Beauty and Horror: Susan Crile

I’m thrilled to share the work of a thoughtful visual artist with you today: Susan Crile (susancrile.com). She has worked extensively on themes of conflict. Her series In Our Name depicts images of torture at the hand of U.S. forces. Her Abu Ghraib pieces show the now infamous photographs from that scandal in a different … Continue reading

Guantanamo: Ten Years Later

Tomorrow Guantanamo turns 10, and all over the country protestors plan to mark the day with calls to close the prison center. In particular, activists will travel from around the United States to Washington, DC, for a rally and human chain meant to stretch from the White House to the Capitol. In the last 10 … Continue reading

Human Rights in China: An Interview with the Laogai Museum’s Harry Wu

I recently visited the Laogai Museum and wrote a bit about it for We Love DC. In the process I also spoke with the museum’s director Harry Wu. Wu is a survivor of the Laogai prisons – a forced labor system in China to which he was sentenced for political crimes. After moving to the … Continue reading

Ending the “Kill and Dump” Policy in Balochistan

I’ll be the first to admit I don’t know much about Balochistan. (Balochi-what? Is that the place Herman Cain calls Stan-Stan?) No, Balochistan is in the southwest region of Pakistan. It spans nearly half of the country, but the population is much more sparse, making up only 5%. And it’s getting sparser… Enforced disappearances in … Continue reading

The Myth of the Missing

My high school Spanish teacher first sparked my interest in human rights when she showed us two films during senior year: The Mission and Missing. Both discuss atrocities in South America. The Mission portrays the massacre of a South American native tribe, and Missing shows the fallout when family members investigate the enforced disappearance of … Continue reading

Caring for the Half-Widows

Half-widows, as they’re currently called in Kashmir, actually suffer all over the world – from India to Libya, Chile to Eastern Europe. Some have more difficulties than others, but all share one thing in common: their husbands vanished because of forced disappearance. Forced disappearance – also known as “enforced disappearance” or just “disappearance,” happens when … Continue reading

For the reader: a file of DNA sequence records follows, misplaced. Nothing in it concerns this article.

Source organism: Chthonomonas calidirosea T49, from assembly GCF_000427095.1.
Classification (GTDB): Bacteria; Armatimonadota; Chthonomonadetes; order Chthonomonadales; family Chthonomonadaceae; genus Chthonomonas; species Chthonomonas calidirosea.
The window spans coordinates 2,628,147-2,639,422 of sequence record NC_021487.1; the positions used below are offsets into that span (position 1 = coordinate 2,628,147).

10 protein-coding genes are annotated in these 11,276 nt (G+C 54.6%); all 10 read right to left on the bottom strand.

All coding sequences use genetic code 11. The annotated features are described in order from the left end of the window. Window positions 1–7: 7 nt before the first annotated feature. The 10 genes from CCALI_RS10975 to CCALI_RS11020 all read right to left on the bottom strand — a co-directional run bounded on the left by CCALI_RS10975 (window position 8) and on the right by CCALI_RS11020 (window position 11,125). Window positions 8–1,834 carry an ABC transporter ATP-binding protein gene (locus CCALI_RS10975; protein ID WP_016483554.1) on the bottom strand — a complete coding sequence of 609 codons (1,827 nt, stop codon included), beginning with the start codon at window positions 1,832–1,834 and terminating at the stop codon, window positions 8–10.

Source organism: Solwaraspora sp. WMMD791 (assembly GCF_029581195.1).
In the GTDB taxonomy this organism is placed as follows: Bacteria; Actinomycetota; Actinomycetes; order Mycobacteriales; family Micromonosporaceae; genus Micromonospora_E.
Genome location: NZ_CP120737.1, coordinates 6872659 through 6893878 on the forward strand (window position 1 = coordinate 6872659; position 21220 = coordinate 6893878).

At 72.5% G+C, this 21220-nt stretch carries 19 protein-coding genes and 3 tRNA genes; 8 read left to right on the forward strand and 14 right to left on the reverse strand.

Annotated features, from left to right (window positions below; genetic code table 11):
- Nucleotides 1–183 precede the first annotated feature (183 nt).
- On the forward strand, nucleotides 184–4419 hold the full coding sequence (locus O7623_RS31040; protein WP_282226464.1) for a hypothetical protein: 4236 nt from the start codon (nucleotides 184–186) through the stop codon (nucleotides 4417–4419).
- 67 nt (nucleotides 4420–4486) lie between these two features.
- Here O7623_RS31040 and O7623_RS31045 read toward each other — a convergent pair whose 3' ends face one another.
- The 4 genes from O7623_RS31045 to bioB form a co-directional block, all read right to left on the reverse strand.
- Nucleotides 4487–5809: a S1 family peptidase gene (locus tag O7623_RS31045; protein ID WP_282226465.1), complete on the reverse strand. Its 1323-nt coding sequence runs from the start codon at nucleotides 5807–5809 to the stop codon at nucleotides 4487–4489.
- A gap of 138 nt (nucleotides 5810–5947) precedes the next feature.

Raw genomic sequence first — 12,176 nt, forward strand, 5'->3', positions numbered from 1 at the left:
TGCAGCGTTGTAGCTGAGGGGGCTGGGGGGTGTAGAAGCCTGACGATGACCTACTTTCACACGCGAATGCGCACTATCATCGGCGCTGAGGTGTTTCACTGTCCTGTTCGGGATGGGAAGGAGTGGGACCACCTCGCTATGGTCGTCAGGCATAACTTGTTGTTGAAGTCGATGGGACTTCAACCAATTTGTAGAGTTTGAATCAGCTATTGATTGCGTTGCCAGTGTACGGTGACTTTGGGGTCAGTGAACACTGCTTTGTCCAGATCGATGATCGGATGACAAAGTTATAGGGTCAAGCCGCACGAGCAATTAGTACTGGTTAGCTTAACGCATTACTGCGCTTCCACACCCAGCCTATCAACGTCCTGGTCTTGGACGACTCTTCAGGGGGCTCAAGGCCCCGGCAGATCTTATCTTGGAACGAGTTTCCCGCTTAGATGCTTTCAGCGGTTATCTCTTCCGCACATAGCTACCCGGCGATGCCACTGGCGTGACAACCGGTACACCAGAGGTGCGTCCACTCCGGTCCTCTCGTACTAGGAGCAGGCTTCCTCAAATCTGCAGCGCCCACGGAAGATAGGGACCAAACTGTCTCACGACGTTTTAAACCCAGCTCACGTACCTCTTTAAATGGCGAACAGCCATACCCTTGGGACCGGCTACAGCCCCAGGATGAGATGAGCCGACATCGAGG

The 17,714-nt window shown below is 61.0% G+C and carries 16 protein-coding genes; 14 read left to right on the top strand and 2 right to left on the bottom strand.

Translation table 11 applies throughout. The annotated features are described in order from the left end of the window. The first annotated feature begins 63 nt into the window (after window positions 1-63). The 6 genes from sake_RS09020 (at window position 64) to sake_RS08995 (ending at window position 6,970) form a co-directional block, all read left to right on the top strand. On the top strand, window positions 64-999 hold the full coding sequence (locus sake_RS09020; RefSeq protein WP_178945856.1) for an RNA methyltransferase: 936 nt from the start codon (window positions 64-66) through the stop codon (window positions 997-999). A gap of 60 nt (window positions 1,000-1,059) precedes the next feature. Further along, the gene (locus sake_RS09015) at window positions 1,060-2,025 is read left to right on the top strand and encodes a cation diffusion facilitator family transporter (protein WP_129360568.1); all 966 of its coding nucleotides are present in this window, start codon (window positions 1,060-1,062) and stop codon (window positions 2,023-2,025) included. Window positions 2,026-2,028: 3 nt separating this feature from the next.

Good News Friday

It’s Friday! Good news time! 1. Georgia Kicks Human Trafficking’s Ass Georgia has passed one of the toughest laws on human trafficking in the country. A major hub for traffickers, Georgia will now require a 25-year minimum sentence for anyone convicted of using coercion to traffic someone under the age of 18. Relative to other … Continue reading

Happy Birthday, Amnesty International!

I love social media because it’s not like the 3rd grade. On Twitter, when I ask someone to invite me to their party, they do. Yesterday it was Amnesty International, which is celebrating their 50th anniversary today and having parties around the world right now to celebrate their work. I attended the DC party near … Continue reading

Underground Prisons

Libya just released four New York Times journalists. This is wonderful news, especially after Libya’s secretive, underground prison system made headlines last week. Libya is rather infamous for wrongful imprisonment and mistreatment of convicts, including the alleged massacre at Abu Salim, but it is certainly not alone in prisoner abuse. Indeed the wrongful imprisonment of … Continue reading

Let the Little Sparrows Die

It is freezing in DC right now, and I spent the afternoon yesterday watching rain turn to snow from the cafe where I was working. Rain, then sleet actually, then slush, then snow. I was finishing the outline for one last final go at the screenplay I’m adapting from Hungarian playwright Andras Visky’s Juliet. It … Continue reading

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